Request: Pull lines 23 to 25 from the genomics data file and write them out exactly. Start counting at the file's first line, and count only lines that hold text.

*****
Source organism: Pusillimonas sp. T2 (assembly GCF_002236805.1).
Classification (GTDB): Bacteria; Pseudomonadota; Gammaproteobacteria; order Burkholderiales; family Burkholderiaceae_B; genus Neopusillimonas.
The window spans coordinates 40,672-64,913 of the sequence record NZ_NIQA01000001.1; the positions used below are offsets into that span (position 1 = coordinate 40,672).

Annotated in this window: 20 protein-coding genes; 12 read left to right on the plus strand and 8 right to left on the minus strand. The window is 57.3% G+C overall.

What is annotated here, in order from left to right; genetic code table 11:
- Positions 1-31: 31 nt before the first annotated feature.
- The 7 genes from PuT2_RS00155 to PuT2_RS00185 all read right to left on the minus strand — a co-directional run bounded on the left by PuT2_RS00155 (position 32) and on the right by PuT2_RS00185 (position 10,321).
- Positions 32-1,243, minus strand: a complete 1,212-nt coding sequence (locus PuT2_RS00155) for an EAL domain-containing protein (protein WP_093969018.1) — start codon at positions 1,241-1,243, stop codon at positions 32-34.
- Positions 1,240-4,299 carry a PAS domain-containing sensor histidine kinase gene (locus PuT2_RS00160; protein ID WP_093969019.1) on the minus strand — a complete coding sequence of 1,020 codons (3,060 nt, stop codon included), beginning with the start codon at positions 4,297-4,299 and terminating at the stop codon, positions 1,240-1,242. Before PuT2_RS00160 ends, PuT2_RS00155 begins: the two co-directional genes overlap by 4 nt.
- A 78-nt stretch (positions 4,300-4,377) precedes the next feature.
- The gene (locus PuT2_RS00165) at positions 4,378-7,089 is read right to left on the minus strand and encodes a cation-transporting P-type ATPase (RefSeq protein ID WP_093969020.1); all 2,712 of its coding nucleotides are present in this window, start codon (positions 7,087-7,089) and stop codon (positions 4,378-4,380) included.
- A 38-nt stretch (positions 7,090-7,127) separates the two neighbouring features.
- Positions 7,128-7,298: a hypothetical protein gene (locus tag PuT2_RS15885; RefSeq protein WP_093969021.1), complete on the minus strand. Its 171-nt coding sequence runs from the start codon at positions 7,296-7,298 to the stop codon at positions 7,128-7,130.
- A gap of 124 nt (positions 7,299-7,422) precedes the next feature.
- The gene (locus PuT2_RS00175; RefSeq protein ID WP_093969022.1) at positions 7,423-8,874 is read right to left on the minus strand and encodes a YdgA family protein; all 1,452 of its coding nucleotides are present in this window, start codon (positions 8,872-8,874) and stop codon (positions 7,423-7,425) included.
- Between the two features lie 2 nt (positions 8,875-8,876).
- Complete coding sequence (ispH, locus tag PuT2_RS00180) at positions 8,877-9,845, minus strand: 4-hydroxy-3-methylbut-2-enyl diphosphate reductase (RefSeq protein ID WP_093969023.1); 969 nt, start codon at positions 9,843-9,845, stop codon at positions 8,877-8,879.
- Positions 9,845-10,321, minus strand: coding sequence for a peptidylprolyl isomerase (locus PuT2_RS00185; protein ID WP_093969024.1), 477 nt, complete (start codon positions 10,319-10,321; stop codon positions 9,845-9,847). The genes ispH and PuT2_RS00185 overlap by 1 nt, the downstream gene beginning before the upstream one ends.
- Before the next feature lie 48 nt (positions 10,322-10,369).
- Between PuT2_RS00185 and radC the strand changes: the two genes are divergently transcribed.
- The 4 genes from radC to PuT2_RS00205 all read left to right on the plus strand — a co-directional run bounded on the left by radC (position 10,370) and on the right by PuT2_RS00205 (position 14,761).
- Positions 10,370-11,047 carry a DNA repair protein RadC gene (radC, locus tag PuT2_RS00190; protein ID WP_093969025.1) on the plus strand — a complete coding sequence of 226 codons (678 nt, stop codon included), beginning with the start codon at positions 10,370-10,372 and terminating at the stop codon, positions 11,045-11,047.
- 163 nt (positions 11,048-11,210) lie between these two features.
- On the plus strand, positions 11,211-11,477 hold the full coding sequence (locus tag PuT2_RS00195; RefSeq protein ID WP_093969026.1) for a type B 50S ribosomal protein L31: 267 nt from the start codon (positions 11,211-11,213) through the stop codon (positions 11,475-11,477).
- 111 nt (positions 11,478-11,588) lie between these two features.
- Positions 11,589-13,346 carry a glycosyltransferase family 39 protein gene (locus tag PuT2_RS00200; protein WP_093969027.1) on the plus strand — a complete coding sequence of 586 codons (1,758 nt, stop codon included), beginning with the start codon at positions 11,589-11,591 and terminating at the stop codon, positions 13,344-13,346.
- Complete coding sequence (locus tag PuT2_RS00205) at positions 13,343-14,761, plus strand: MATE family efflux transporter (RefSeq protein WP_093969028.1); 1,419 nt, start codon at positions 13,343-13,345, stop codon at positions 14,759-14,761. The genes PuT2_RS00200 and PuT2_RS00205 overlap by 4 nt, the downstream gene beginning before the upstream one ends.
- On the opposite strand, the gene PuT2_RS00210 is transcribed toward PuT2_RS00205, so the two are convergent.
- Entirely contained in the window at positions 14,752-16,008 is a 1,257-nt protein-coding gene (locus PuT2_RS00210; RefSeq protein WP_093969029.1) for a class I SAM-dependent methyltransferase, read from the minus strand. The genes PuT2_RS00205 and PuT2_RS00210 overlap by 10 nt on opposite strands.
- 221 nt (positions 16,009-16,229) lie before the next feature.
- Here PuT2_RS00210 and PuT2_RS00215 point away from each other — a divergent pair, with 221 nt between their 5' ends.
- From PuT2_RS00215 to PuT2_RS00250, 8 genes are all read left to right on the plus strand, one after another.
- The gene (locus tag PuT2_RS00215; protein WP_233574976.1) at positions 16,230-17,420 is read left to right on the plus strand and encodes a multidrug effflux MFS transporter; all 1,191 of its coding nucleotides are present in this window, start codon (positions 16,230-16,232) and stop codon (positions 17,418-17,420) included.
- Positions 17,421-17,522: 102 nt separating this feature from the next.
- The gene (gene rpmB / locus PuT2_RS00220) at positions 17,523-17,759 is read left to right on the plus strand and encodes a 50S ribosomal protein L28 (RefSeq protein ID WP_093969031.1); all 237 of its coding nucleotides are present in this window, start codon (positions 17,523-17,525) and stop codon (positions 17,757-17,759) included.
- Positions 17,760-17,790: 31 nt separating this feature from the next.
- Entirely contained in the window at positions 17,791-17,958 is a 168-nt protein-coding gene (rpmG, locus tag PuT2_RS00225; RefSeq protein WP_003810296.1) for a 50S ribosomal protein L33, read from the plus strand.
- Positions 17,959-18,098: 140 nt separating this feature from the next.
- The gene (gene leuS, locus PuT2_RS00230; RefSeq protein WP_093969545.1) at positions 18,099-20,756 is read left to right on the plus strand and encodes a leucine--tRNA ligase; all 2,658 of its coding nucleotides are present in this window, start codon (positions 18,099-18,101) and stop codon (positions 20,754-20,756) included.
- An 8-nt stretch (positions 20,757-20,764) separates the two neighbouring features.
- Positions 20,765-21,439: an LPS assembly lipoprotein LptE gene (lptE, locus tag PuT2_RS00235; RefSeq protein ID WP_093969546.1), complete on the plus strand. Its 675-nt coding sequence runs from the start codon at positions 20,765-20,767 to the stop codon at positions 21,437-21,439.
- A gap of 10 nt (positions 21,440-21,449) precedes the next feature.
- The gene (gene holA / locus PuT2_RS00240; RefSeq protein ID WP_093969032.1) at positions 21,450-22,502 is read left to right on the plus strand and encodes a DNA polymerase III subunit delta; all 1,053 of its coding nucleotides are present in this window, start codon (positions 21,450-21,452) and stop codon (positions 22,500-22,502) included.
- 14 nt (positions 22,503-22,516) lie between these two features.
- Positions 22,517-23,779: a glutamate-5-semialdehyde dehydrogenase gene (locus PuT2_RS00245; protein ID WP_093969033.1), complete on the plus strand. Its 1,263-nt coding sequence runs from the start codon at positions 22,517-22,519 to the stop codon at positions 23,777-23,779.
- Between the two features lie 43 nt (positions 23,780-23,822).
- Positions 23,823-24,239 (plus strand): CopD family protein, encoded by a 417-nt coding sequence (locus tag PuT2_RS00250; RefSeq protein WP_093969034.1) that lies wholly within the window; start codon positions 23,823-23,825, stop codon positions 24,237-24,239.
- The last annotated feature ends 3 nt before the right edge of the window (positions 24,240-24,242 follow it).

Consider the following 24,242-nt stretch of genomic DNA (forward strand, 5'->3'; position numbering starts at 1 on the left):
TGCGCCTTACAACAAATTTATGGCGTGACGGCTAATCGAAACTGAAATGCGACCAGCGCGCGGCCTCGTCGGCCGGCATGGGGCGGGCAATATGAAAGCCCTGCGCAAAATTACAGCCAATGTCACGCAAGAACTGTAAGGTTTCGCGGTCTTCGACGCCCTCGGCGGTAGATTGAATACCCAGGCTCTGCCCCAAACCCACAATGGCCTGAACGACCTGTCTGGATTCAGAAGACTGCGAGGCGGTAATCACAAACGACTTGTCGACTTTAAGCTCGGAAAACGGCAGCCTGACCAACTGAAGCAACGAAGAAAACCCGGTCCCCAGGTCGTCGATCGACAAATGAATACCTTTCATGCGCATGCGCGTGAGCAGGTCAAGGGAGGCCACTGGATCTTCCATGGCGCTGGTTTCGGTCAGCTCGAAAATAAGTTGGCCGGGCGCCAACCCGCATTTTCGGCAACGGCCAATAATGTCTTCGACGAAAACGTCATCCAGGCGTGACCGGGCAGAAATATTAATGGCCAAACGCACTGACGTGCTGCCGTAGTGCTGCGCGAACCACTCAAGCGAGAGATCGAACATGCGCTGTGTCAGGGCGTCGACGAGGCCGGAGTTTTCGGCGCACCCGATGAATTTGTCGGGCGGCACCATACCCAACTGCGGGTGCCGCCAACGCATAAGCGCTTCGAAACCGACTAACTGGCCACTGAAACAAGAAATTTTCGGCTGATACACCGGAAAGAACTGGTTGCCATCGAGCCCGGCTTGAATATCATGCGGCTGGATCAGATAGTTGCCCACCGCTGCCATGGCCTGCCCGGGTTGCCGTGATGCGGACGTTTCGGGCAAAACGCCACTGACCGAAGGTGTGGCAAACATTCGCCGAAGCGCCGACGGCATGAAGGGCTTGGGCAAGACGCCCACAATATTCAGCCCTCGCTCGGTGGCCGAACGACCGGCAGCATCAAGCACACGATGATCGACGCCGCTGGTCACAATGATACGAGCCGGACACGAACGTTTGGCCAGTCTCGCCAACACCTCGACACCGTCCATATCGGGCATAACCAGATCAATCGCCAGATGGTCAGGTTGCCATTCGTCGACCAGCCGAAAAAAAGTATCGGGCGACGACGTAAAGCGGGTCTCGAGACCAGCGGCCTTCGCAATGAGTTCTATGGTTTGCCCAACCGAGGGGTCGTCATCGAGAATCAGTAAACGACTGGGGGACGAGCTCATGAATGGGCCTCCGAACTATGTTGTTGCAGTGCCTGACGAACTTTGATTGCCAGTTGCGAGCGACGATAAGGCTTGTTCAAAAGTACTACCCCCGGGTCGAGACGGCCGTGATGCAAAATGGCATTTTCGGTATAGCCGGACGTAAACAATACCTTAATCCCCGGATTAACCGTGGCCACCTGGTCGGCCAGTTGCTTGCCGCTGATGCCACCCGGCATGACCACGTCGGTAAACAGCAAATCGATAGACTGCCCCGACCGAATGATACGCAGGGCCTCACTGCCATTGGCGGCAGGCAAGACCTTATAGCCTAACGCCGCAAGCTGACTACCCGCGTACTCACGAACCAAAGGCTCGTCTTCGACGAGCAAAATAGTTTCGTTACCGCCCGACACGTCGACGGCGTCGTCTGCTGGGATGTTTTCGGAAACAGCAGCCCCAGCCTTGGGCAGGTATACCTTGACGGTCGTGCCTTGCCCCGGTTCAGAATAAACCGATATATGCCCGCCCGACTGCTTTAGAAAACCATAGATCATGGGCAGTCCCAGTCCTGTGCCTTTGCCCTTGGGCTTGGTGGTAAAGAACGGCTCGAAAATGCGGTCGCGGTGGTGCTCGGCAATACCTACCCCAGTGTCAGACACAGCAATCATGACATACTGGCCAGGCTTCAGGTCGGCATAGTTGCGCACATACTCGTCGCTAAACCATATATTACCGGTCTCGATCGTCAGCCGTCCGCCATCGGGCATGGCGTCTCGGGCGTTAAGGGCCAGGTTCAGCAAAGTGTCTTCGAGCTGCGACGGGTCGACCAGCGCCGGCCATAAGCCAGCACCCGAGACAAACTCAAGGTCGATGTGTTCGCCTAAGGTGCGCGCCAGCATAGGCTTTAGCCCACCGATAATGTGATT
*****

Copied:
- 163 nt (positions 11,048-11,210) lie between these two features.
- On the plus strand, positions 11,211-11,477 hold the full coding sequence (locus tag PuT2_RS00195; RefSeq protein ID WP_093969026.1) for a type B 50S ribosomal protein L31: 267 nt from the start codon (positions 11,211-11,213) through the stop codon (positions 11,475-11,477).
- 111 nt (positions 11,478-11,588) lie between these two features.